Goat of Many Colors

By Christine Hyatt

Since the late ’90s, when August was first dubbed “National Goat Cheese Month,” much has changed in the dairy goat industry. At the time, the market was dominated by imported cheeses from Europe crumbled over salads, and a few regional artisans were beginning to emerge.

Today, goat cheese is a booming business with small, local producers leading the charge. Oregon boasts more than 15 licensed goat cheese makers who craft everything from fresh chèvre to highly awarded ripened and aged cheeses.

The growth in the goat industry has been a boon for those interested in small-scale, sustainable farming and cheesemaking. Goats are smaller, lighter and easier on pasture than their larger bovine peers. The startup costs for a small goat dairy are significantly less than a cow dairy, making dairy goats a great option for small family farms. Goats are also easier to handle and extremely likeable. 

When Pierre Kolisch started Juniper Grove Farm, Oregon’s first artisanal goat cheese maker, in Redmond in 1987, he established his operation with breeds that were available locally. His initial herd was Nubian, a popular dairy breed with distinctive, floppy ears. Later, he moved on to La Manchas, a breed originated in Oregon, and known for a unique, ‘earless’ appearance. 

More recently, Kolish has introduced Saanen and Toggenburg bloodlines to the herd. He breeds for character as well. 

“There are some goats I don’t like, personally, and some that I do,” Kolish says. “It’s not that I’m against the breeds, it’s just the personality of the individual goats. Some are really likeable; you just can’t help but like them.”

Another common path to cheese is through 4-H projects. The Caldwells of Pholia Farm fell in love with diminutive Nigerian Dwarf Goats when daughter Amelia wanted to raise them. 

“It’s a very common story for cheesemakers to fall so in love with their goats that they find a way to use all that milk, and cheese is a good solution,” says cheesemaker and author Gianaclis Caldwell.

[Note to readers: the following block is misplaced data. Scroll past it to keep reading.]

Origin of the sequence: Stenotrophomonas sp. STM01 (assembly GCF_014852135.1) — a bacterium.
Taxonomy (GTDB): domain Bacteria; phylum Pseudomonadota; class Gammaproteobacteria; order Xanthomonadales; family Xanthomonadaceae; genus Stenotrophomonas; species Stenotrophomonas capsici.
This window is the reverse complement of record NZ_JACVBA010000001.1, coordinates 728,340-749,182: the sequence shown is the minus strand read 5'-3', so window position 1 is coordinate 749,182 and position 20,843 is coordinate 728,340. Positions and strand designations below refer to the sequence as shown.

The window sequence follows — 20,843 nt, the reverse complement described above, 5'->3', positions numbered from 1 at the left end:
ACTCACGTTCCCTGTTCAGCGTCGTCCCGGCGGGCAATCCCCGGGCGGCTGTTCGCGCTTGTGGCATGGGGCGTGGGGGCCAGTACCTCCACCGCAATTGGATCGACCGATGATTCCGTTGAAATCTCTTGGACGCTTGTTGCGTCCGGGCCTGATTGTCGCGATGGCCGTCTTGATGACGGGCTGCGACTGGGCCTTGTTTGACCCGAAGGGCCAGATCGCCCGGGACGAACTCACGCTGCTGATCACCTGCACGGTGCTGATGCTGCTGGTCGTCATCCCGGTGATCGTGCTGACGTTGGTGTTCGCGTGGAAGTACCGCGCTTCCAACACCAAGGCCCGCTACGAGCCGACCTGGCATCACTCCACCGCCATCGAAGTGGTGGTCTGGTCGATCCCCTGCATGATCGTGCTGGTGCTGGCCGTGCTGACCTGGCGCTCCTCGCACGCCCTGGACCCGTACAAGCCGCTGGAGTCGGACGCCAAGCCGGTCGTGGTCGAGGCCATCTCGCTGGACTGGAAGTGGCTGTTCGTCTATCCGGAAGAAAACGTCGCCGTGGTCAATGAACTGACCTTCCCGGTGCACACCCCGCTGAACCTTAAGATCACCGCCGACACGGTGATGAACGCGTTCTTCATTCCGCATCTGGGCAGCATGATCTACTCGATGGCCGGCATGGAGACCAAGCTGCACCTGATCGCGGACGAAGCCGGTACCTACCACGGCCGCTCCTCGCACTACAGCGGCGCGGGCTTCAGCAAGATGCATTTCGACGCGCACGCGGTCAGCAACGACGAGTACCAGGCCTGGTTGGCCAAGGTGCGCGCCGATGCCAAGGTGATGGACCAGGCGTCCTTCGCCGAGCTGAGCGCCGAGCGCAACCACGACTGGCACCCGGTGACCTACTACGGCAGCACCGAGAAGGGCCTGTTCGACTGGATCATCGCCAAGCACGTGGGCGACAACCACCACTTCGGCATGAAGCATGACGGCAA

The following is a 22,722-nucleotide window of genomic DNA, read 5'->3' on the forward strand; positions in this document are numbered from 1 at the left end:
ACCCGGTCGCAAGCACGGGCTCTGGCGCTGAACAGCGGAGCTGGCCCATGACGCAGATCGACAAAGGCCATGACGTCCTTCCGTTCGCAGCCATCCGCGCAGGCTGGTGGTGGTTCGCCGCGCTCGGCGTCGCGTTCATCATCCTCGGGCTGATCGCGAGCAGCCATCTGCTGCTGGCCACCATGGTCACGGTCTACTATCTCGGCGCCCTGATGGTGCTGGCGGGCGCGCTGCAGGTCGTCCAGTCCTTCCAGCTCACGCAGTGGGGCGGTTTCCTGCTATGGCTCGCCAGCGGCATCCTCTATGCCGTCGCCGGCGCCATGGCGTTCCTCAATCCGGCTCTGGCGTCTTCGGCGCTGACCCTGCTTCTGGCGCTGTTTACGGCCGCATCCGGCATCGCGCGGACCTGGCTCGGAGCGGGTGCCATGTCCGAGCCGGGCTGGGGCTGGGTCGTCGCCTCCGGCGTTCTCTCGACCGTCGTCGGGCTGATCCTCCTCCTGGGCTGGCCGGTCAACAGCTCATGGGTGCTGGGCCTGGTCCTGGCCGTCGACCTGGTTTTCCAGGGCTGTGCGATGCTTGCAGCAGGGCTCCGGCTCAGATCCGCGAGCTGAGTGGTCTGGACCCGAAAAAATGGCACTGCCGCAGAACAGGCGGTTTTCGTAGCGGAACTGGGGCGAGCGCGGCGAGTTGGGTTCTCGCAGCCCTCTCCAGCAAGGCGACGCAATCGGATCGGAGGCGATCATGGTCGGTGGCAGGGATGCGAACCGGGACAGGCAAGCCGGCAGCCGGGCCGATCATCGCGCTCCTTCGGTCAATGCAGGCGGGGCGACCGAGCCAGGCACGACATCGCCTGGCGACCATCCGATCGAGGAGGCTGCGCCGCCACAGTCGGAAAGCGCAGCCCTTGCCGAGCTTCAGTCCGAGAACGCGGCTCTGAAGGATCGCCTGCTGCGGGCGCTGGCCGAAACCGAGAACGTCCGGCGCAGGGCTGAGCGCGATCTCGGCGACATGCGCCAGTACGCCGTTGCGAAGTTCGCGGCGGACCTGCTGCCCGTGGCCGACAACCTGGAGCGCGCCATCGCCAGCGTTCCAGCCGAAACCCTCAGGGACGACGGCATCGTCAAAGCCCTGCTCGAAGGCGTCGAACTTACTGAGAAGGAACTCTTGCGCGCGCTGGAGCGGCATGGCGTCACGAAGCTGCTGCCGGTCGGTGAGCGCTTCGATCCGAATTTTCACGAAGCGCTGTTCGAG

Pholia Farm is among the very first in the U.S. to use Nigerian Dwarf milk for cheesemaking. On-farm agri-tourism and classes are an educational resource for those interested in the breed or cheesemaking life.

Other producers choose their breeds based on temperament and adaptability to local climate.

Flavio DeCastilhos of Tumalo Farm in Bend primarily raises Saanen and French Alpine animals. “The high desert climate with cold winters is the typical weather where these animals are originally from, so they are well suited.” 

He also likes the temperament of the animals. “Saanen are a little more docile and very friendly,” DeCastilhos says. 

Both breeding and genetics are very important in production of high quality milk. The American Dairy Goat Association maintains a goat registry, compiles milk production records and works to ‘promote the goat’. Through careful recordkeeping and networking, many farms have developed herds with peak performance and ideal milk for cheese.

Goats produce milk in quantities varying with the seasons, with peak production in spring and summer, tapering off in winter as does dry off and prepare to freshen. Two distinct approaches to breeding are popular on dairy goat farms which require milk throughout the year. 

“Typically, lactation in goats lasts about 10 months, or 305 days,” DeCastilhos says. “We spread out the breeding, so we can have milk all year long. There is a seasonal dip in winter, but some goats are always on the milking line. “ 

A smaller percentage of producers have built their herds, focusing on extended length of lactation. 

“We only have to breed them once every four years and only two or three times in their lifetime,” says Pat Morford of Rivers Edge Chevre in Logsden. “It really has helped us with our numbers so that we aren’t overrun with goats.” 

Still other, smaller farmstead producers follow more seasonal rhythms, allowing does to dry off in the winter and ceasing cheese production altogether.

The popular Nigerian Dwarf Goats have a future as a suburban pet. “We send our bucks and does unsuitable for farm or home milkers to pet homes in the city,” says Gianaclis Caldwell. “They are great for weed control and make great pets.”

If goat ownership intrigues you, both Pholia Farm in Rogue River and Quail Run Dairy in Gaston host educational sessions on home goat dairying and cheesemaking. 

Goat milk can be used to make any cheese traditionally made with cow milk. Fresh, soft goat milk cheeses have a distinctive, lemony tang and are very white in color. They pair well with crisp, white wines. As cheeses age, they become more complex and savory, making them ideal partners for bigger, more complex wines.

Seek out a few of your favorites to celebrate the goat this month! You won’t be disappointed.

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